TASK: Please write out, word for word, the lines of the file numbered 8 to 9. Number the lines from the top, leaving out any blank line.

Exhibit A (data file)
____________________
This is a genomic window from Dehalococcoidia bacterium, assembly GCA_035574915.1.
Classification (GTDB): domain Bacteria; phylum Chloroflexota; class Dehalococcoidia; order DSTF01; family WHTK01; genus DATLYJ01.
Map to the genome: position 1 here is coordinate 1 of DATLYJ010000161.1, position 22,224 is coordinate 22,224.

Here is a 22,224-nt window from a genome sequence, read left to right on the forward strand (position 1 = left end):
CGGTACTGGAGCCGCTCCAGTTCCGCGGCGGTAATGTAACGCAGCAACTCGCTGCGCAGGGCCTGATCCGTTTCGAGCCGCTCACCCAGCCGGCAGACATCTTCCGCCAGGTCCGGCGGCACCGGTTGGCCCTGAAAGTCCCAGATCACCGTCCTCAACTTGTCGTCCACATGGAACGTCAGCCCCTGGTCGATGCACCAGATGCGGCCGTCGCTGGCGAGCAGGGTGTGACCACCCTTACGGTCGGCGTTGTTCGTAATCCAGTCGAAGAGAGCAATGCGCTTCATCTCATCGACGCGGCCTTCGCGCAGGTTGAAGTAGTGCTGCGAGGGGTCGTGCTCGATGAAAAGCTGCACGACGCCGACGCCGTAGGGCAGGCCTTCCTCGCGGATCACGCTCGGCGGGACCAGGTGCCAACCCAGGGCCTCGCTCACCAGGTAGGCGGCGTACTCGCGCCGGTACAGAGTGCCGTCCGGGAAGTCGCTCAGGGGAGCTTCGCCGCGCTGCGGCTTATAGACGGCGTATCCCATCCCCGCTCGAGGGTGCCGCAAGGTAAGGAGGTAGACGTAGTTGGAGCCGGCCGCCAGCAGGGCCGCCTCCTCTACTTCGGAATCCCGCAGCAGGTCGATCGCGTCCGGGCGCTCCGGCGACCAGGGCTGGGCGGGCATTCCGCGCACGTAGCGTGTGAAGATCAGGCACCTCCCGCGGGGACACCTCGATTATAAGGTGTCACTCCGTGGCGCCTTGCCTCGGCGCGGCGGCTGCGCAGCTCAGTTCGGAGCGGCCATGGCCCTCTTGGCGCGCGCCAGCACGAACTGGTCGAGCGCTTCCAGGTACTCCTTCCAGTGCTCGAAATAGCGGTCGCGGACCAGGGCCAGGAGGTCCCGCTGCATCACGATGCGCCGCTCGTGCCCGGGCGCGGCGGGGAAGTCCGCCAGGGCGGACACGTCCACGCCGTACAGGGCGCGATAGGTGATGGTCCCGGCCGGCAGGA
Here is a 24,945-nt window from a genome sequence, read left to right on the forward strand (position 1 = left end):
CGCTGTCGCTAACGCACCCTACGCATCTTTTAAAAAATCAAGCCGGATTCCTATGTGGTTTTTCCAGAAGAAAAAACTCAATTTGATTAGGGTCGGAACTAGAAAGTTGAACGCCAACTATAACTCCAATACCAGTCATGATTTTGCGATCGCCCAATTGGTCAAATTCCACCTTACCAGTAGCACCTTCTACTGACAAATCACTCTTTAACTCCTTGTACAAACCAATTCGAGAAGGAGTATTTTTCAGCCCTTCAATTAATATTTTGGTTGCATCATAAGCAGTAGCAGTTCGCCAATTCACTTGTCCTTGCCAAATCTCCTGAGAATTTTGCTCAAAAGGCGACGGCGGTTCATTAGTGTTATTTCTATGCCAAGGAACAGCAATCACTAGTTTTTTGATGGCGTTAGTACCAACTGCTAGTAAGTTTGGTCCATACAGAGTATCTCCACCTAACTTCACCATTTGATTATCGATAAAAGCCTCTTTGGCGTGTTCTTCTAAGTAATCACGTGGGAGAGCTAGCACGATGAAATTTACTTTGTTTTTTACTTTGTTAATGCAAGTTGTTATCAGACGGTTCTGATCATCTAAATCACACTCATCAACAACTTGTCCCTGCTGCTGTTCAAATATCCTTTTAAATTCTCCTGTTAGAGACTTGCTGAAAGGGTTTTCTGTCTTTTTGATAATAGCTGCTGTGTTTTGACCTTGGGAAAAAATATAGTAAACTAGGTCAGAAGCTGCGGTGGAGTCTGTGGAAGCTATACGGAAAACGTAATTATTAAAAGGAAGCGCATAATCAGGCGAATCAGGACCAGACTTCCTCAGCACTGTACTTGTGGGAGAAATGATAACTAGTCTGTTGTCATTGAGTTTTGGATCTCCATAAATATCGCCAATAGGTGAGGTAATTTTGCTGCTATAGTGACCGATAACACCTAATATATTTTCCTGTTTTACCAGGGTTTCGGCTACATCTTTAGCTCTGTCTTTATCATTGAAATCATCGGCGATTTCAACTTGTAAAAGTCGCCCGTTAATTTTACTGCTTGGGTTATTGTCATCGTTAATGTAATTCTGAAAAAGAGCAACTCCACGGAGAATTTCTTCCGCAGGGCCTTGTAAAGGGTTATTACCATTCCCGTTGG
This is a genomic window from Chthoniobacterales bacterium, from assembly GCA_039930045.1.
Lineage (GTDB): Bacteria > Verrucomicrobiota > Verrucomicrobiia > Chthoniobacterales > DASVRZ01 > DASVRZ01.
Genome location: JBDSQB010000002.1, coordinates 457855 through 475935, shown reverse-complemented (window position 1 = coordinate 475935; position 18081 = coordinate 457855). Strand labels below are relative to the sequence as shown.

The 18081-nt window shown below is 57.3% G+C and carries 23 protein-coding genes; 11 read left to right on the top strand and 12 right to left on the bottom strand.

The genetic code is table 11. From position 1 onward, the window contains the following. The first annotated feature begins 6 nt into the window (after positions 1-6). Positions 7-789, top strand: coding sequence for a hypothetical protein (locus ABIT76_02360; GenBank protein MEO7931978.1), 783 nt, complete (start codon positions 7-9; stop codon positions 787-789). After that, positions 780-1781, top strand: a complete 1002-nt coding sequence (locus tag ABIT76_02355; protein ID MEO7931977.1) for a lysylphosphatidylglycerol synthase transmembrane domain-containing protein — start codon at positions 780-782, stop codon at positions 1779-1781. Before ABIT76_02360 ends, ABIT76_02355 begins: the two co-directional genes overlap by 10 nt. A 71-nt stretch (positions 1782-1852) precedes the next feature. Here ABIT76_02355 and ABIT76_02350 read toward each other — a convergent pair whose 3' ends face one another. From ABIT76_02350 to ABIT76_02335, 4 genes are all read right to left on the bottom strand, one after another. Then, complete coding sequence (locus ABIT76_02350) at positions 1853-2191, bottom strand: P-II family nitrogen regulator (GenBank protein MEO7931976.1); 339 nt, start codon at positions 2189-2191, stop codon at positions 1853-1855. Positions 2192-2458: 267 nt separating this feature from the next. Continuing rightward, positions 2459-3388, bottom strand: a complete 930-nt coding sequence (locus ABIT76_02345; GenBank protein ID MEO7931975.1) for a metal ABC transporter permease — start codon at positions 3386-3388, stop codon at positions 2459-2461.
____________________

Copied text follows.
This is a genomic window from Chthoniobacterales bacterium, from assembly GCA_039930045.1.
Lineage (GTDB): Bacteria > Verrucomicrobiota > Verrucomicrobiia > Chthoniobacterales > DASVRZ01 > DASVRZ01.